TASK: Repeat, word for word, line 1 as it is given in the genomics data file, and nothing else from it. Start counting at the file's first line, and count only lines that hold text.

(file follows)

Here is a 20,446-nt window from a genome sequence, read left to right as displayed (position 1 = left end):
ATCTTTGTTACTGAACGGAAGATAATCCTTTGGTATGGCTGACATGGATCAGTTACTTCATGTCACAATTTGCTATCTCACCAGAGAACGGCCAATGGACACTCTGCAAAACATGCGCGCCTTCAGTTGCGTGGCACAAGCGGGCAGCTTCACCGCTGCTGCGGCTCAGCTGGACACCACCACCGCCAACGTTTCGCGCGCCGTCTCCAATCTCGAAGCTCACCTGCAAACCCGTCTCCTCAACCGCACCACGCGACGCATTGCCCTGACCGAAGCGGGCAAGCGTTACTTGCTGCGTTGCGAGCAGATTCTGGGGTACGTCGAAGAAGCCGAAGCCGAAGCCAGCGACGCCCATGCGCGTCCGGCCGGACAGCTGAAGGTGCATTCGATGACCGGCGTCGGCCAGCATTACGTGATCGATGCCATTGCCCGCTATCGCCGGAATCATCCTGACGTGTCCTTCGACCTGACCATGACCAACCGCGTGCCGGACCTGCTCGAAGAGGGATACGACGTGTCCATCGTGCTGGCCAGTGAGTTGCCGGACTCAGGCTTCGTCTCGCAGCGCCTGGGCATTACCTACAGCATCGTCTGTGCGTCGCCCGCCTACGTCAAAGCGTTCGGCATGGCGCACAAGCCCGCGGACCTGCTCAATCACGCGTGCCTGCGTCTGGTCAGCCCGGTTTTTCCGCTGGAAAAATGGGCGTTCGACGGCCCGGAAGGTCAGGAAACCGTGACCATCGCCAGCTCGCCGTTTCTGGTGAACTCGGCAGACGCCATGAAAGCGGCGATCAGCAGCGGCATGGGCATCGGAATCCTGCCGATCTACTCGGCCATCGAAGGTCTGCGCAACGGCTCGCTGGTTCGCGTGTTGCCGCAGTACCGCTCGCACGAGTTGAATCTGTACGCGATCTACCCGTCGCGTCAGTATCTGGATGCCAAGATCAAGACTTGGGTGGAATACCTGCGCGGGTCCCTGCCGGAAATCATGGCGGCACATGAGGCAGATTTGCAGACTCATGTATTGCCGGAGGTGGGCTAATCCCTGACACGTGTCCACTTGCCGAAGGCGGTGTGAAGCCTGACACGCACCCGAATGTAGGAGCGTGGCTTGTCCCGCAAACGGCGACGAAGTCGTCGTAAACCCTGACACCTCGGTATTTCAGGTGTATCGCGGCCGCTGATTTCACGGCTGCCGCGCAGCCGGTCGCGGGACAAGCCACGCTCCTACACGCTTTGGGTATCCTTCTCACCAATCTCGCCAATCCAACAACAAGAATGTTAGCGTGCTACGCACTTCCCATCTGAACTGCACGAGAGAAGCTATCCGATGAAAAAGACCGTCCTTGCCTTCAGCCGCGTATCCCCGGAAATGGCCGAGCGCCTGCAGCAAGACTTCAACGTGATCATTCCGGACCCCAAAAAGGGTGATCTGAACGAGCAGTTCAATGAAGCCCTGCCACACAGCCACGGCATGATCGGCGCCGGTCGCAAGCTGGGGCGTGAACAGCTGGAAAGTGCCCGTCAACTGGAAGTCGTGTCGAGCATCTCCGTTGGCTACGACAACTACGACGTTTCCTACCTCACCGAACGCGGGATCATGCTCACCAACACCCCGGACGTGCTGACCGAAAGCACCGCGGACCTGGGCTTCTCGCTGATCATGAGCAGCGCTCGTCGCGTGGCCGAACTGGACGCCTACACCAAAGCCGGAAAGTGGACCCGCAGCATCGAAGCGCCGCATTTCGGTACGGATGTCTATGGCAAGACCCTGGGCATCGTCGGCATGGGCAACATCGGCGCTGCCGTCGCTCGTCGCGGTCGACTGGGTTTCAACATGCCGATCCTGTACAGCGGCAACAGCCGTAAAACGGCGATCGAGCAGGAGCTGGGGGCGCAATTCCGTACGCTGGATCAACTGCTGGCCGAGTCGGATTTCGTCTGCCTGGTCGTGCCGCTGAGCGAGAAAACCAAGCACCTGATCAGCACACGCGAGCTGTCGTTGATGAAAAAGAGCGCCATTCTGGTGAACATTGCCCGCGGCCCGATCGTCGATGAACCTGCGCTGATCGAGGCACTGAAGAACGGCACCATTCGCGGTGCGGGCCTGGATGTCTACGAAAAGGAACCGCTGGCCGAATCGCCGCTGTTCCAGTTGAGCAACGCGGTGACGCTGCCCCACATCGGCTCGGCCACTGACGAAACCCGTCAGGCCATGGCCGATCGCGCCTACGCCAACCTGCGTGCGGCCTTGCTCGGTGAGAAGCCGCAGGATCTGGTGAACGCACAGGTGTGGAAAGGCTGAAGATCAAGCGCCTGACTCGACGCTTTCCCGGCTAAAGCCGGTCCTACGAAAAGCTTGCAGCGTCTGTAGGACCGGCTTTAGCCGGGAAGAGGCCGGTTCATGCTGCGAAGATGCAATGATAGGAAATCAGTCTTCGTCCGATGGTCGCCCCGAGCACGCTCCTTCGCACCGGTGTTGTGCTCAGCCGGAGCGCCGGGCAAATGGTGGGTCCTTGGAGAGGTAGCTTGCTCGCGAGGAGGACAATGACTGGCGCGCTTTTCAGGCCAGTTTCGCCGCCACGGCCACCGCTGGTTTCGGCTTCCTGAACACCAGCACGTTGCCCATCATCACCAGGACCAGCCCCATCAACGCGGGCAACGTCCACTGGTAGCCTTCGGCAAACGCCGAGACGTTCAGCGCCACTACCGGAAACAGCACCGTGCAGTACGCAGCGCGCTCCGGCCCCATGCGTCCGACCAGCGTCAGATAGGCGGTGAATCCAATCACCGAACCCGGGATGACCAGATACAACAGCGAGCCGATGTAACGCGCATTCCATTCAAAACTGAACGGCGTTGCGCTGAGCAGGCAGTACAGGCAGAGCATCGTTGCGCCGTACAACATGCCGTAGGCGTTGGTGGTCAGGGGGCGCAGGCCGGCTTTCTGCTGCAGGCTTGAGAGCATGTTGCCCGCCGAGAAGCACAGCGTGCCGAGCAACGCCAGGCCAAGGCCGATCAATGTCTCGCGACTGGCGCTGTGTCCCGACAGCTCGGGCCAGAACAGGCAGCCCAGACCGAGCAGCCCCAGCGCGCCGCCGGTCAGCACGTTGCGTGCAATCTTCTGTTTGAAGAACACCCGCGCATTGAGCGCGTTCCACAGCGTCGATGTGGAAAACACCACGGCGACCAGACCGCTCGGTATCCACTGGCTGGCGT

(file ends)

Here is a 20,446-nt window from a genome sequence, read left to right as displayed (position 1 = left end):